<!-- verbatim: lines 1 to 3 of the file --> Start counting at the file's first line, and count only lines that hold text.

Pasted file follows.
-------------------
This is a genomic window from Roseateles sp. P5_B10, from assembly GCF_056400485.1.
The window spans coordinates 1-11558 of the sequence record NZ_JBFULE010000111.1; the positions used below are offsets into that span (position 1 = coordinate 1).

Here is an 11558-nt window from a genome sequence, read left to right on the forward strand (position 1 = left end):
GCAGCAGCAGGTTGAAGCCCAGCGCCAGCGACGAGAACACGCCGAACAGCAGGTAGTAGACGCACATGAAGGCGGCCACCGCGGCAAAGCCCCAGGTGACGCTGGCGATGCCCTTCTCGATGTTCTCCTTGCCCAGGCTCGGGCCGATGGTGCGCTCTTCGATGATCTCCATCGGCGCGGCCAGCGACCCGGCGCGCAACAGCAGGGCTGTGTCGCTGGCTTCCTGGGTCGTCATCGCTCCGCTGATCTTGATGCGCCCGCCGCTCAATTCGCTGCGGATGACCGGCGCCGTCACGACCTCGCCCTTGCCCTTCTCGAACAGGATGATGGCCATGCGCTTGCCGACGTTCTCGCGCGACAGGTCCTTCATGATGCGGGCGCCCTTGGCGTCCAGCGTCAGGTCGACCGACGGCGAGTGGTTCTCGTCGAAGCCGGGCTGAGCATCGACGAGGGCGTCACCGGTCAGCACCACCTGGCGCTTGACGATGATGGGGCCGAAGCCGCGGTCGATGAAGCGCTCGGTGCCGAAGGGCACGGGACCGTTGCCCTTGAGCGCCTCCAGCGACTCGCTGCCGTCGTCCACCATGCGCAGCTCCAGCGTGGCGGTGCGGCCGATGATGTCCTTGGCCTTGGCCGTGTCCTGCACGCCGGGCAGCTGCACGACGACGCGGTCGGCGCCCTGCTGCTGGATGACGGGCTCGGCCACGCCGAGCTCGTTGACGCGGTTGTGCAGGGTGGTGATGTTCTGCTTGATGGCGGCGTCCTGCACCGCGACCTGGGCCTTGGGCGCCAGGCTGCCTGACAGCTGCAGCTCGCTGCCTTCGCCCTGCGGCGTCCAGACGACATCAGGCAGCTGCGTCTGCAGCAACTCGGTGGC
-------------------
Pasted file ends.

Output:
This is a genomic window from Roseateles sp. P5_B10, from assembly GCF_056400485.1.
The window spans coordinates 1-11558 of the sequence record NZ_JBFULE010000111.1; the positions used below are offsets into that span (position 1 = coordinate 1).

Here is an 11558-nt window from a genome sequence, read left to right on the forward strand (position 1 = left end):